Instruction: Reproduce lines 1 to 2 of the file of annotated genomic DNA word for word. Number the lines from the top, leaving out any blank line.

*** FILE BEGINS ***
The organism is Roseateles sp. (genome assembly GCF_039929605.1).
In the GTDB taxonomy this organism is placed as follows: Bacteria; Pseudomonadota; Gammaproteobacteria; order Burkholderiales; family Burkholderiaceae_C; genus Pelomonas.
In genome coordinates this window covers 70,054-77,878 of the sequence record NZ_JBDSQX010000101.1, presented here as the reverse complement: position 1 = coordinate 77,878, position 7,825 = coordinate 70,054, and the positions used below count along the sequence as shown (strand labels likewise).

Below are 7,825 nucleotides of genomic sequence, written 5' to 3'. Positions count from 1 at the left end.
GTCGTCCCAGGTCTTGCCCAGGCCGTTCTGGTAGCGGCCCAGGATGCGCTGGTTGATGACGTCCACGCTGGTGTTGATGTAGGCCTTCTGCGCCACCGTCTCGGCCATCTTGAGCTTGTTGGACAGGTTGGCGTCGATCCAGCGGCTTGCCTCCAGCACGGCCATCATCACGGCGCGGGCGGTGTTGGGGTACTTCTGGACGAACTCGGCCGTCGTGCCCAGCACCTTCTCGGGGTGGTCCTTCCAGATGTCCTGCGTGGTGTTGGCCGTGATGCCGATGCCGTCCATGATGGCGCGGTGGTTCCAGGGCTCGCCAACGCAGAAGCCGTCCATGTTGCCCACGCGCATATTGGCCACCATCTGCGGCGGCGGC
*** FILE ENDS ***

The organism is Roseateles sp. (genome assembly GCF_039929605.1).
In the GTDB taxonomy this organism is placed as follows: Bacteria; Pseudomonadota; Gammaproteobacteria; order Burkholderiales; family Burkholderiaceae_C; genus Pelomonas.